[On Hip-Hop, A Rhapsody (Full Text)] [Playlist]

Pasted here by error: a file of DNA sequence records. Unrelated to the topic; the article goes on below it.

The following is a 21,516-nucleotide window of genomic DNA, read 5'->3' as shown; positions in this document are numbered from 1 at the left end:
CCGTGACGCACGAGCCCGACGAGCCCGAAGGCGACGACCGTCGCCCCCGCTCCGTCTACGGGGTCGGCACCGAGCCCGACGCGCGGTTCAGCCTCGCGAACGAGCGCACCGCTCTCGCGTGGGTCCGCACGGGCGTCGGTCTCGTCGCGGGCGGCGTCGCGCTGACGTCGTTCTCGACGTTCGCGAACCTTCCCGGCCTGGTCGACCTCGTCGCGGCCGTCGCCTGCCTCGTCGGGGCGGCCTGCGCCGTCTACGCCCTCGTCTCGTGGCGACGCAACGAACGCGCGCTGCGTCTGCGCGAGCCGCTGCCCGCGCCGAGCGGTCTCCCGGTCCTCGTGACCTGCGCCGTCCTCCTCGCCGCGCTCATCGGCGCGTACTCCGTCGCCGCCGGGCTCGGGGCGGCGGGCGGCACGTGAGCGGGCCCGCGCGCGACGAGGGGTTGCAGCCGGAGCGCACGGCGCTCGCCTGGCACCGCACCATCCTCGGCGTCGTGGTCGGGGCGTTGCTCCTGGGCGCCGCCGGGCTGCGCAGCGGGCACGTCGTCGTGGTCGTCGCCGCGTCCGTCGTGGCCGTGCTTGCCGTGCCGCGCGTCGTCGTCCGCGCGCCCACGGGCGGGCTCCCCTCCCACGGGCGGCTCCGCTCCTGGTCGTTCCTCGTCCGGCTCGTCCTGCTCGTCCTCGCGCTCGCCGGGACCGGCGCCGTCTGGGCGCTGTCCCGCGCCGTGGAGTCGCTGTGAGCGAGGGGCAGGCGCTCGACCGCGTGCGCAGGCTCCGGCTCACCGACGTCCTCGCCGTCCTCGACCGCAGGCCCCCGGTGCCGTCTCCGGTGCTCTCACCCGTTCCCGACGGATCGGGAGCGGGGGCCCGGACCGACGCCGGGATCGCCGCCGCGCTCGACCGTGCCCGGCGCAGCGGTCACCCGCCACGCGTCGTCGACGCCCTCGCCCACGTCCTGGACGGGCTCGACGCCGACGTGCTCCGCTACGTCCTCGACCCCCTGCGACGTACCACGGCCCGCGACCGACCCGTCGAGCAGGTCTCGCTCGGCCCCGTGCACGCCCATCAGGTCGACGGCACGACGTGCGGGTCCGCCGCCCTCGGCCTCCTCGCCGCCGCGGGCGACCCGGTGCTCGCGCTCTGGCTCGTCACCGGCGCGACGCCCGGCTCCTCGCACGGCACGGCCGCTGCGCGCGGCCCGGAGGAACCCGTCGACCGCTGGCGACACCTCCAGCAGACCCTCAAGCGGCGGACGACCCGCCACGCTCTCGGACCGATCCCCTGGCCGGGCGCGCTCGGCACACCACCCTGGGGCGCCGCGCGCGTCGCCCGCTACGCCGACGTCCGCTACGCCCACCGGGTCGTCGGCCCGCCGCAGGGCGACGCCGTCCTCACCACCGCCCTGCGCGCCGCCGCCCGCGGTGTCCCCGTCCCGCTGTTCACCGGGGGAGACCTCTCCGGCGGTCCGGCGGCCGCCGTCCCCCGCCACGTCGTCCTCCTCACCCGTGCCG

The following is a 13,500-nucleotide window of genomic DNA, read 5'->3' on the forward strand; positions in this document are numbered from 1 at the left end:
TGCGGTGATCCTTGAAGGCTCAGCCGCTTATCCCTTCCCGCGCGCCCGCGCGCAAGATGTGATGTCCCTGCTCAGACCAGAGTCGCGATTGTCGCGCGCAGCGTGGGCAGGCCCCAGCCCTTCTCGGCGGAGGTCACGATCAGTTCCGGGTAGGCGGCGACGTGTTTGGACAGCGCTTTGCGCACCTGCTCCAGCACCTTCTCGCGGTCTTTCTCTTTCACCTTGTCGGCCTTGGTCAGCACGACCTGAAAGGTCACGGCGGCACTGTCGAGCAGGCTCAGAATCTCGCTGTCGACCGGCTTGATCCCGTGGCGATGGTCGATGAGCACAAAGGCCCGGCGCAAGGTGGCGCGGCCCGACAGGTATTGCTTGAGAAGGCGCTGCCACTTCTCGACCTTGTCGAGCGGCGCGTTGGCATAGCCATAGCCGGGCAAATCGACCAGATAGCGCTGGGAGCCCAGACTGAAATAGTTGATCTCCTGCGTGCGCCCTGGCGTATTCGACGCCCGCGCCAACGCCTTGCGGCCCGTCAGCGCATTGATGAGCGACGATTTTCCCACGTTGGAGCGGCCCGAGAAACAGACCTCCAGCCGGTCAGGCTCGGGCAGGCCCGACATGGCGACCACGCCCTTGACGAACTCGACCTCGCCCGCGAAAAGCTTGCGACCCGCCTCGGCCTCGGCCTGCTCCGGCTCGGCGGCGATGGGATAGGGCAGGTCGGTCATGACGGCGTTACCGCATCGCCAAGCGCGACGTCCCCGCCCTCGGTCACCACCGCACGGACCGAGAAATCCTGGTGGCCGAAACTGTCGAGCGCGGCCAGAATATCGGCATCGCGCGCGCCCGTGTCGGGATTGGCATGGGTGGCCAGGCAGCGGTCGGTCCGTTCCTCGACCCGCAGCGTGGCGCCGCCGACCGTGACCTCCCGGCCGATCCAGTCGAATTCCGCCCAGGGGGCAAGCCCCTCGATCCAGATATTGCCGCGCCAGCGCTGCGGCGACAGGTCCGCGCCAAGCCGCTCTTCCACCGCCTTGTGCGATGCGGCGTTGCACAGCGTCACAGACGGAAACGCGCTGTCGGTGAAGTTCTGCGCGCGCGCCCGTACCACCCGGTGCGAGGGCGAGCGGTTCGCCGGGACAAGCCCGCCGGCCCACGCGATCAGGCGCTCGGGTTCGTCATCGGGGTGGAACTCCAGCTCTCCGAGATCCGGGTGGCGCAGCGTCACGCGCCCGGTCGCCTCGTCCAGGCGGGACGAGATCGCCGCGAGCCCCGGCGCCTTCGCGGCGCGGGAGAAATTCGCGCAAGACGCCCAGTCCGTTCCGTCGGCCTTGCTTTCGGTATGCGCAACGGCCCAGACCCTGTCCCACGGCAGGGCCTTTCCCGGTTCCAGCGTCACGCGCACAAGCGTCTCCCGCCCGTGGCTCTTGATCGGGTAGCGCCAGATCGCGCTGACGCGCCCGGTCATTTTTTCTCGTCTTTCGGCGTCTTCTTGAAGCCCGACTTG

And then, there is Aithirne—Aithirne the Importunate. Equally despised and admired, he is the most celebrated rhyme slinger in Irish saga: a bad ass of truly global proportions. People cowered in terror whenever Aithirne made an unannounced stop during one of his “bardic tours” of the Emerald Isle. (It is helpful to picture him riding on a rock-’n’-roll tour bus.) Aithirne and his two sons used to travel “lefthandwise from kingdom to kingdom,” exacting outrageous favors. Their weapon of choice was the glám dícind, a metrical malediction with magical powers. When they rocked the mic, everybody ran for cover. For example, when Aithirne rolled into the town of Connaught, he was met by the one-eyed King Eochaid. The king figured he would appease the poet. Legend says, he offered “whatever his people had of jewels and treasures.” “‘There is, forsooth,’ saith Aithirne, ‘the single eye there in thy head, to be given to me into my fist.’ ‘There shall be no refusal,’ saith Eochaid…. So then the king put his finger under his eye, and tore it out of his head, and gave it into Aithirne’s fist.” Later, in Leinster Aithirne took a notion to get very down and intimate with the queen. He shared this reasonable fantasy with the king. For “honour’s sake” and to avoid a verbal beatdown of epic proportions, the king agreed to grant Aithirne his wish. (What the queen had to say is not recorded.) Finally, Aithirne got wind that another king, a fellow named Conchobar, was engaged to marry Luaine. Aithirne and his sons planned to crash the wedding party, drink a few pints of stout, and cop some cash. Complications arose when they spied Luaine. They were smitten and “besought her to play the king false.” She refused. In retaliation Aithirne “made three satires upon her,” and “the maiden died of shame.” The story does not end there. After the funeral, King Conchobar and his posse followed Aithirne the Importunate. They tracked him to his compound, walled up his crib, and set fire to the place; toasted the poet and his entire family—shock and awe. And get this: local poets were pissed senseless. Imagine the king’s disrespect! Had he forgotten the magic power of words? (27).
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